[blindkid] Wii Device Teaches Visually Impaired to WalkwithCanes

Mike Freeman k7uij at panix.com
Tue Jun 8 01:54:24 UTC 2010


Frankly, I can't see that the game would be all that fun! After all, no 
aliens are being killed! (grin)

Mike

----- Original Message ----- 
From: "Kim Cunningham" <kim at gulfimagesphoto.com>
To: " (for parents of blind children)NFBnet Blind Kid Mailing List" 
<blindkid at nfbnet.org>
Sent: Monday, June 07, 2010 10:29 AM
Subject: Re: [blindkid] Wii Device Teaches Visually Impaired to 
WalkwithCanes


I don't believe any parent on this list serv would allow Wii to become their 
child's O&M instructor. What happened to having fun? We are raising children 
first and blind children secondly. I think this is a great way to encourage 
children to have fun and learn at the same time. Most blind children aren't 
able to experience the Wii games as the games are visual. How cool that they 
can participate in a social activity that most kids have played. All the 
while they are learning cane techniques. Everything I did with my daughter 
when she was young, was centered around learning all the while having fun.
Just my two cents.....
Kim Cunningham

--- On Mon, 6/7/10, Peter Donahue <pdonahue1 at sbcglobal.net> wrote:


From: Peter Donahue <pdonahue1 at sbcglobal.net>
Subject: Re: [blindkid] Wii Device Teaches Visually Impaired to Walk 
withCanes
To: "NFBnet Blind Kid Mailing List, (for parents of blind children)" 
<blindkid at nfbnet.org>
Date: Monday, June 7, 2010, 10:56 AM


Hello Doreen and everyone,

All of the video games in the World won't replace hands-on cane travel
instruction. Please don't fall for this stuff.

Peter Donahue

----- Original Message -----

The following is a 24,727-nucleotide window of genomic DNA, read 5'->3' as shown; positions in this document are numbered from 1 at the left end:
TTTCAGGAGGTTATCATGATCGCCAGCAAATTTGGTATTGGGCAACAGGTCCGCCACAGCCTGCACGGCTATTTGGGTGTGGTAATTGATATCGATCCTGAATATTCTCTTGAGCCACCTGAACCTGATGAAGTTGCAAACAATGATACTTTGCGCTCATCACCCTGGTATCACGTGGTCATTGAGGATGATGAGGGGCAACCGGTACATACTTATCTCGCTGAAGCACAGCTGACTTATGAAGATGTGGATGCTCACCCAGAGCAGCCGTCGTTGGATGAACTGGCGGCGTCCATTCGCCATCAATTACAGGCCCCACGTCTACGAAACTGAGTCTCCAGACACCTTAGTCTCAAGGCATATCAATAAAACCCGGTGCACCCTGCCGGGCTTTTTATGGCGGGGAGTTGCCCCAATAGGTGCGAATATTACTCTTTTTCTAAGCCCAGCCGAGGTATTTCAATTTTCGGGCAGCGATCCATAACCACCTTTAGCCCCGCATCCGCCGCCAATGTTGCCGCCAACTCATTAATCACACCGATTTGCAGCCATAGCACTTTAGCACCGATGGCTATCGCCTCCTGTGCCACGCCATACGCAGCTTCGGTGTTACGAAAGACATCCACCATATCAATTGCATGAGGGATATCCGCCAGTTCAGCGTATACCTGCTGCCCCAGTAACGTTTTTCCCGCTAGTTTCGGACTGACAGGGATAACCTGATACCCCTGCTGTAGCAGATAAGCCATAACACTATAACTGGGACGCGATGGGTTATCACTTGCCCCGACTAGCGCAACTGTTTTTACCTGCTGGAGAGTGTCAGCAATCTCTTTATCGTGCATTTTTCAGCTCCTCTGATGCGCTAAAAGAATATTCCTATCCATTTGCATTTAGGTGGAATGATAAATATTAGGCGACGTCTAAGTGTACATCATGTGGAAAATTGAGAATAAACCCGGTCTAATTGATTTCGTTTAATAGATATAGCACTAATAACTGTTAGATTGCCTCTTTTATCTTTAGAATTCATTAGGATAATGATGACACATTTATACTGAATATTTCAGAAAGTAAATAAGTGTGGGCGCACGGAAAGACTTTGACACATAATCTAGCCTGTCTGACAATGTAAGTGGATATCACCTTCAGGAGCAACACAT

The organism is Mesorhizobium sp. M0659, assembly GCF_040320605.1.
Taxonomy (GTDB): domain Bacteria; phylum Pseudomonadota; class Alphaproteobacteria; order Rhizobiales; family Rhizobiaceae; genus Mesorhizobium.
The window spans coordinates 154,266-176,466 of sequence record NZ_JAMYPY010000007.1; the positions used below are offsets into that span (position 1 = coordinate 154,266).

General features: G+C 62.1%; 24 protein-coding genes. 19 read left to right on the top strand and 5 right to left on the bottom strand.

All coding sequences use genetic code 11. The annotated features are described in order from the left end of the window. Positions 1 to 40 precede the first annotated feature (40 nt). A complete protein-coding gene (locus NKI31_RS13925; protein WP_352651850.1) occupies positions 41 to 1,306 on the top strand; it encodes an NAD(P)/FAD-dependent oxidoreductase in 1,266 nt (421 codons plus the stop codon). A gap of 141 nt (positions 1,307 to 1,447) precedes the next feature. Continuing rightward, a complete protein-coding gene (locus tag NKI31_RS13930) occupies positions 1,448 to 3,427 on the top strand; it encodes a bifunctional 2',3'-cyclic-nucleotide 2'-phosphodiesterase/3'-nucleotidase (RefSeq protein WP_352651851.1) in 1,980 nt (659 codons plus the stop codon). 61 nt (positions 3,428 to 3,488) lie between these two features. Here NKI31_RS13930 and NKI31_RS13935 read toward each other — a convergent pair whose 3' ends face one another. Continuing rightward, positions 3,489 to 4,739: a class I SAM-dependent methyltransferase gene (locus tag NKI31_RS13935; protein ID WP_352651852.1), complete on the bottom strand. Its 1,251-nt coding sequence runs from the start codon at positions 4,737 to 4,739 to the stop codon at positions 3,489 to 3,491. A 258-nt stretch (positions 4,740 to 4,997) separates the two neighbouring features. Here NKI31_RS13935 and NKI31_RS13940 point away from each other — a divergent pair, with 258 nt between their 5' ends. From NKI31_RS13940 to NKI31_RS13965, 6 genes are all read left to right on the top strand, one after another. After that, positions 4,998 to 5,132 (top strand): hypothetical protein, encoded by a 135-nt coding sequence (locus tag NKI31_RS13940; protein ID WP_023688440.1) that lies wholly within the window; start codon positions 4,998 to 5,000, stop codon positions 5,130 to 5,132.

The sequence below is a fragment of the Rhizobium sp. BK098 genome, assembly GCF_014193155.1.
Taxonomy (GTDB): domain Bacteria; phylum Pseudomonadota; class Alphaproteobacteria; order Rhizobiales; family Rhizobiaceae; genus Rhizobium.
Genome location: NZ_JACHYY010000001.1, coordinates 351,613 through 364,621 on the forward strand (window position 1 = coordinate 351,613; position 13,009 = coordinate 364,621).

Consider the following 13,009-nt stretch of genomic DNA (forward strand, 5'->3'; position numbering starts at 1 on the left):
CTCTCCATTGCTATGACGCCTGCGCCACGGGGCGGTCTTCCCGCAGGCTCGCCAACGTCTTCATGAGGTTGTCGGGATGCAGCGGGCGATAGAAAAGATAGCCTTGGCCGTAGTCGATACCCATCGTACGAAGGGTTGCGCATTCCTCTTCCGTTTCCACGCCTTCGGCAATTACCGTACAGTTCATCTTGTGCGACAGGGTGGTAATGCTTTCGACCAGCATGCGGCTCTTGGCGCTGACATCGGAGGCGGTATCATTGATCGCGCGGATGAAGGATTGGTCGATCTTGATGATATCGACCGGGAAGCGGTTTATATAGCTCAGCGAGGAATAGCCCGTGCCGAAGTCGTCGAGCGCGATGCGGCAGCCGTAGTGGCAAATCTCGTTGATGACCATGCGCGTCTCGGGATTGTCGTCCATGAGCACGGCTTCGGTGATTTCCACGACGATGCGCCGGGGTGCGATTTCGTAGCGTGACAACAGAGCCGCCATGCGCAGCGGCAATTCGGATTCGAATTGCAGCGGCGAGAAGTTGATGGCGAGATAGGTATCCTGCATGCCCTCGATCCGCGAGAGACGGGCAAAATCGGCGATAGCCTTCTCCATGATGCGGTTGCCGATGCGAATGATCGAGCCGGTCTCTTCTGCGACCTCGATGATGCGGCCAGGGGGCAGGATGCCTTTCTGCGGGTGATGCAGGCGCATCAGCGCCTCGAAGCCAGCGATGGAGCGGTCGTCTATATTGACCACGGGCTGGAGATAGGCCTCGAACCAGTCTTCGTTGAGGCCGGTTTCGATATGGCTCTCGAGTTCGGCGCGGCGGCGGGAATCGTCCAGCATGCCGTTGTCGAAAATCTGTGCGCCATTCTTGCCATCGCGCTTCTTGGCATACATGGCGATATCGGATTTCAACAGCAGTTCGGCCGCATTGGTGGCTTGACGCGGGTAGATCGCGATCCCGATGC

From: "Doreen Frappier" <dcfrappier at yahoo.com>
To: "NFBnet Blind Kid Mailing List,(for parents of blind children)"
<blindkid at nfbnet.org>
Sent: Sunday, June 06, 2010 8:51 PM
Subject: Re: [blindkid] Wii Device Teaches Visually Impaired to Walk
withCanes


I love the Wii idea. I think it is a fun and interesting new way to get kids
to work on cane skills. Kids love technology, and video games!
Thanks for sending this link!

Doreen Frappier




________________________________
From: Susan Harper <sueharper at firstchurchgriswold.org>
To: "NFBnet Blind Kid Mailing List, (for parents of blind children)"
<blindkid at nfbnet.org>
Sent: Sun, June 6, 2010 7:41:23 PM
Subject: Re: [blindkid] Wii Device Teaches Visually Impaired to Walk with
Canes

Not everyone has great access to services and some folks don't live where
than can get as much outside time. Yeah, I always think it is fun to try
new teaching tools. It may be a good way to follow up when the O&M isn't
available. I sent the info on the Wii to my techie son who designs video
games and said, "See what you and your classmates can come up with that
might be a help to your brother." Nothing ventured, nothing gained. Not
everything is for everyone. Not all learning and work has to be boring. It
is nice when we can make more interesting and fun. The more tools we have
the better.